Washington Scene: STS Advocacy Helps Empower Surgeons Outside of the OR

STS News, Spring 2018 -- For Mitchell J. Magee, MD, becoming involved in political advocacy was his way to influence patient care beyond the operating room and the health care setting.

“While we all derive immense satisfaction from providing the best care to each individual patient, we are often confronted with limitations that we and our patients feel powerless to impact,” he said. “It has been personally and professionally satisfying to learn through STS advocacy that we are not powerless, and we can make a difference.”

Dr. Magee, who is Surgical Director of Thoracic Oncology and the Minimally Invasive Therapy Institute for Lung and Esophagus at Medical City Dallas Hospital, recently received the Society’s Key Contact of the Year Award for his extraordinary efforts in advocating for the specialty.

Mitchell J. Magee, MD received the Society’s Key
Contact of the Year Award this past January
(from left: Chair of the STS Council on Health
Policy and Relationships Alan M. Speir, MD,
Dr. Magee, and STS President Keith S.
Naunheim, MD)

He has attended many STS Legislative Fly-Ins in Washington, DC, and said his first Fly-In, in 2014, was the most enlightening.

“The STS staff provided all of the tools that I needed, including a planned schedule of meetings with my representatives or their staffs, talking points for those meetings, and materials to leave behind. I also was grouped with other STS members, many of whom were Fly-In veterans. They showed me the ropes and made delivery of our messages more effective,” Dr. Magee said.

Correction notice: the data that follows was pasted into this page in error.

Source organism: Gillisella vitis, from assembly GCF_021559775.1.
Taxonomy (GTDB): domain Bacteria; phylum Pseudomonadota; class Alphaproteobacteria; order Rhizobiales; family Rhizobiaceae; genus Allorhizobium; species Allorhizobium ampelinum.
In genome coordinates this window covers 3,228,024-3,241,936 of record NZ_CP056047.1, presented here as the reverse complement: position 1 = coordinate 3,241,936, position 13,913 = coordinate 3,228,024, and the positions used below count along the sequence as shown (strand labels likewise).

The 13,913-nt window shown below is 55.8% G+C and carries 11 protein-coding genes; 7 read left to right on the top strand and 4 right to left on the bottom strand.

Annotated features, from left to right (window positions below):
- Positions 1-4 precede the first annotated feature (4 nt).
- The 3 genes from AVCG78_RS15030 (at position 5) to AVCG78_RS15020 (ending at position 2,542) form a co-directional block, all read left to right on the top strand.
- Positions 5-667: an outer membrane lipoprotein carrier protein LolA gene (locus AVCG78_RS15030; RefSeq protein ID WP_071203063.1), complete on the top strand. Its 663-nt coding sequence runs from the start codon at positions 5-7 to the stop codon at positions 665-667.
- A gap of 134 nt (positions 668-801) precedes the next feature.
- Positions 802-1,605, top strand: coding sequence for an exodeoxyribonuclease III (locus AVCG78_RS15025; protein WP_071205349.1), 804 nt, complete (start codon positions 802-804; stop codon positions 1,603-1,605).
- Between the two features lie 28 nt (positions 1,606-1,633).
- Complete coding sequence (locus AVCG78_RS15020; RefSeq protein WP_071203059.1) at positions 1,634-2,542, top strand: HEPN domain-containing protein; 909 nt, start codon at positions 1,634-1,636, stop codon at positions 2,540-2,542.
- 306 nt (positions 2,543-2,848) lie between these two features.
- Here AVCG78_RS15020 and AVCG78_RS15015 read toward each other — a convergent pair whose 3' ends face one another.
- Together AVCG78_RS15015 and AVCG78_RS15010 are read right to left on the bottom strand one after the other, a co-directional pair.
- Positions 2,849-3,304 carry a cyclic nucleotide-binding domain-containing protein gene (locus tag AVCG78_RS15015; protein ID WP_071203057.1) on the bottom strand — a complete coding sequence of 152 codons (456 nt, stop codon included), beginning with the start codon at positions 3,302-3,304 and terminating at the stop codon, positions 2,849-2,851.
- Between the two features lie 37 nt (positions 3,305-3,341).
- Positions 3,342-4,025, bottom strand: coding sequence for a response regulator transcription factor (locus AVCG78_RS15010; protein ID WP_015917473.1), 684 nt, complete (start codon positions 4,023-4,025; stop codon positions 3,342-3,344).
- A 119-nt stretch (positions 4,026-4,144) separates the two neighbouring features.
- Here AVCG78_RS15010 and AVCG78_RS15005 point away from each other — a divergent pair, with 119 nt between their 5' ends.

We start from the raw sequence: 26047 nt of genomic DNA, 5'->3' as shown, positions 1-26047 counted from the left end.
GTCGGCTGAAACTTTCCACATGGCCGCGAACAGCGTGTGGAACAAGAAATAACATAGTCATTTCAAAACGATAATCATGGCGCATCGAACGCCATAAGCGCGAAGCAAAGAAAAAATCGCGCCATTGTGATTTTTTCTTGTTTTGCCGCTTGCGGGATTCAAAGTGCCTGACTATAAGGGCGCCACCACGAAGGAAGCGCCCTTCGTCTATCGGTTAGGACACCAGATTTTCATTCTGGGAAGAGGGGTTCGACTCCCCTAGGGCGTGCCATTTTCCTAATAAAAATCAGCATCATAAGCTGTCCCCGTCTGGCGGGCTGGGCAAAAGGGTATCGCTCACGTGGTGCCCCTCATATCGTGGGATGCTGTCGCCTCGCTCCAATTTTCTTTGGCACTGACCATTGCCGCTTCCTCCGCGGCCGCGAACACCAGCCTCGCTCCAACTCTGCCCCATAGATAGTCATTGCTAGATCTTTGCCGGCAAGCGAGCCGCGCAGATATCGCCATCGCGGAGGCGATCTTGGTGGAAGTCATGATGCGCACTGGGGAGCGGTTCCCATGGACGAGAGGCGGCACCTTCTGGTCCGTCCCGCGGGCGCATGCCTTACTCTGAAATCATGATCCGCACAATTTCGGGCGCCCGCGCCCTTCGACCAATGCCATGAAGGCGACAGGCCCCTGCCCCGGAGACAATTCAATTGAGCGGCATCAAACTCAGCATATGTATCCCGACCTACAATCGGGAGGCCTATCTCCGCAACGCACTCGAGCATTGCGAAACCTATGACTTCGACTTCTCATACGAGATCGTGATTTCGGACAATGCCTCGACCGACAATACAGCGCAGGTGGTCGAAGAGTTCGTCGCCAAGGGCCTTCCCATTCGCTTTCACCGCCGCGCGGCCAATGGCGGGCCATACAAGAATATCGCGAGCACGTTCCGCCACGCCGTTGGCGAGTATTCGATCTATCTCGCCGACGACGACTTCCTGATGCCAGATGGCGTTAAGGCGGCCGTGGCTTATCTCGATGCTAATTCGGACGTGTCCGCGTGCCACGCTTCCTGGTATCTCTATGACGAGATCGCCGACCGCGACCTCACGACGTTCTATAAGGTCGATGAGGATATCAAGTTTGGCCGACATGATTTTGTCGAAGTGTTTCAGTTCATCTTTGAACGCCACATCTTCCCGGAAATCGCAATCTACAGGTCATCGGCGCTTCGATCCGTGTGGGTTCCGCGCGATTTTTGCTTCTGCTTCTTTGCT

He said that he was impressed with how diligently the representatives and their staffs listened.

“It was apparent how much our opinions were respected and how genuinely interested the Congressional staff members were in understanding our concerns and how these issues impact us and our patients as their constituents,” Dr. Magee said.

This initial positive experience in Washington led to annual meetings with his representatives, either in DC or their local offices in Dallas. These meetings have helped Dr. Magee foster personal relationships with his representatives and their key staff.

Mitchell J. Magee, MD met with Rep. Pete Sessions
(left) at an STS Legislative Fly-In in Washington, DC,
last fall.

One such relationship is with Rep. Pete Sessions (R-TX), Chairman of the House Rules Committee, who represents the Dallas area. Dr. Magee was invited to join the Congressman’s National Physicians’ Council for Healthcare Policy.

“Rep. Sessions regularly seeks my input, which reflects that of the Society,” Dr. Magee said. “He knows that STS is a data-driven resource.”

STS staff recently helped Dr. Magee create talking points about the benefits of accessing Medicare claims data for longitudinal research. Those talking points were then used during a Physicians’ Council meeting. 

“By engaging policymakers to identify the issues impacting medicine and possible legislative solutions, Dr. Magee is helping physicians and patients across the country,” Rep. Sessions said. “His passion for advocacy is truly inspiring.”

Although some cardiothoracic surgeons fully support advocacy efforts, Dr. Magee acknowledges that others may have a cynical view of the political process and use it as an excuse for not participating; he urged them to reconsider.

“It has been personally and professionally satisfying to learn through STS advocacy that we are not powerless, and we can make a difference.”

Mitchell J. Magee, MD

“I certainly don’t agree with all of my representatives on every issue; with some of my representatives, I disagree on many issues,” Dr. Magee said. “Cardiothoracic surgeons share a desire to provide the best for our patients. Whether or not we agree with the process or like our representatives, we still must work to benefit our patients, the specialty, and the Society.” 

To learn more about how you can become involved in STS advocacy efforts, visit sts.org/advocacy or contact the STS Government Relations office.